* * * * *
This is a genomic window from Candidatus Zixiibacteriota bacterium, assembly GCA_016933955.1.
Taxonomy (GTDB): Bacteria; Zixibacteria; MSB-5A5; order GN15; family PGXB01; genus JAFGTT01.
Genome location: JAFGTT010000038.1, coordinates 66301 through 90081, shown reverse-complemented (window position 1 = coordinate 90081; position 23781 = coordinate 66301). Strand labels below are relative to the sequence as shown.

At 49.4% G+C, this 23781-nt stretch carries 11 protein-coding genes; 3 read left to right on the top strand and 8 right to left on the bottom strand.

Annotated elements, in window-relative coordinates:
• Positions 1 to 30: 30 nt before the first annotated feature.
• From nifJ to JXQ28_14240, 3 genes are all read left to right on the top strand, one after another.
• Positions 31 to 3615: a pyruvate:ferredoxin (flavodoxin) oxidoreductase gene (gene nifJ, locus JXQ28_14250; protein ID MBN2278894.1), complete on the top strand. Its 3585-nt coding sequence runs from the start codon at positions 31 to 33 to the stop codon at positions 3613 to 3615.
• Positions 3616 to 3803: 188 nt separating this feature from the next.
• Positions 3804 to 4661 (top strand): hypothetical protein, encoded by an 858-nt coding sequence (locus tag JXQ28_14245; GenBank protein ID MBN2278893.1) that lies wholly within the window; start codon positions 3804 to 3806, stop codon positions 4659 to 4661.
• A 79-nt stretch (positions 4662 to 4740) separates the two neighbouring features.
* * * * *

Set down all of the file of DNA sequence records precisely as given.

This is a genomic window from Candidatus Zixiibacteriota bacterium, assembly GCA_016933955.1.
Taxonomy (GTDB): Bacteria; Zixibacteria; MSB-5A5; order GN15; family PGXB01; genus JAFGTT01.
Genome location: JAFGTT010000038.1, coordinates 66301 through 90081, shown reverse-complemented (window position 1 = coordinate 90081; position 23781 = coordinate 66301). Strand labels below are relative to the sequence as shown.

At 49.4% G+C, this 23781-nt stretch carries 11 protein-coding genes; 3 read left to right on the top strand and 8 right to left on the bottom strand.

Annotated elements, in window-relative coordinates:
• Positions 1 to 30: 30 nt before the first annotated feature.
• From nifJ to JXQ28_14240, 3 genes are all read left to right on the top strand, one after another.
• Positions 31 to 3615: a pyruvate:ferredoxin (flavodoxin) oxidoreductase gene (gene nifJ, locus JXQ28_14250; protein ID MBN2278894.1), complete on the top strand. Its 3585-nt coding sequence runs from the start codon at positions 31 to 33 to the stop codon at positions 3613 to 3615.
• Positions 3616 to 3803: 188 nt separating this feature from the next.
• Positions 3804 to 4661 (top strand): hypothetical protein, encoded by an 858-nt coding sequence (locus tag JXQ28_14245; GenBank protein ID MBN2278893.1) that lies wholly within the window; start codon positions 3804 to 3806, stop codon positions 4659 to 4661.
• A 79-nt stretch (positions 4662 to 4740) separates the two neighbouring features.